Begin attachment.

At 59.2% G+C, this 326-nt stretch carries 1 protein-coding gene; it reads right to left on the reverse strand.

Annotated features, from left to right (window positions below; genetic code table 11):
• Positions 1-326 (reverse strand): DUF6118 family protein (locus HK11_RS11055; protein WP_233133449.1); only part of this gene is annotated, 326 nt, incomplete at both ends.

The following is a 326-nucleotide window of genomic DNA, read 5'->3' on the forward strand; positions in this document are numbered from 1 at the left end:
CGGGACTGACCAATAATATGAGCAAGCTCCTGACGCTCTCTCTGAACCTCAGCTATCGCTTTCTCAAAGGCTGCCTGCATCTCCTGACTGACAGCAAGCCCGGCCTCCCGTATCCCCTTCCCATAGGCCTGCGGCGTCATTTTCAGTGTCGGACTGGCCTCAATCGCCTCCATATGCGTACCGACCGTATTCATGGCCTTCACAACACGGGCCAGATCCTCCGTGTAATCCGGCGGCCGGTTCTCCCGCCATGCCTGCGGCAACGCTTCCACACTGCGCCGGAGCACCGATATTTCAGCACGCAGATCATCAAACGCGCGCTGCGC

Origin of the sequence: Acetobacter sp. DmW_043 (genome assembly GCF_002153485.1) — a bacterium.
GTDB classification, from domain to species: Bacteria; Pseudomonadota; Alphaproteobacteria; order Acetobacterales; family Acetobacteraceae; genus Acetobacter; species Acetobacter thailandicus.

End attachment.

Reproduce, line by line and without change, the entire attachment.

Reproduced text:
At 59.2% G+C, this 326-nt stretch carries 1 protein-coding gene; it reads right to left on the reverse strand.

Annotated features, from left to right (window positions below; genetic code table 11):
• Positions 1-326 (reverse strand): DUF6118 family protein (locus HK11_RS11055; protein WP_233133449.1); only part of this gene is annotated, 326 nt, incomplete at both ends.

The following is a 326-nucleotide window of genomic DNA, read 5'->3' on the forward strand; positions in this document are numbered from 1 at the left end:
CGGGACTGACCAATAATATGAGCAAGCTCCTGACGCTCTCTCTGAACCTCAGCTATCGCTTTCTCAAAGGCTGCCTGCATCTCCTGACTGACAGCAAGCCCGGCCTCCCGTATCCCCTTCCCATAGGCCTGCGGCGTCATTTTCAGTGTCGGACTGGCCTCAATCGCCTCCATATGCGTACCGACCGTATTCATGGCCTTCACAACACGGGCCAGATCCTCCGTGTAATCCGGCGGCCGGTTCTCCCGCCATGCCTGCGGCAACGCTTCCACACTGCGCCGGAGCACCGATATTTCAGCACGCAGATCATCAAACGCGCGCTGCGC

Origin of the sequence: Acetobacter sp. DmW_043 (genome assembly GCF_002153485.1) — a bacterium.
GTDB classification, from domain to species: Bacteria; Pseudomonadota; Alphaproteobacteria; order Acetobacterales; family Acetobacteraceae; genus Acetobacter; species Acetobacter thailandicus.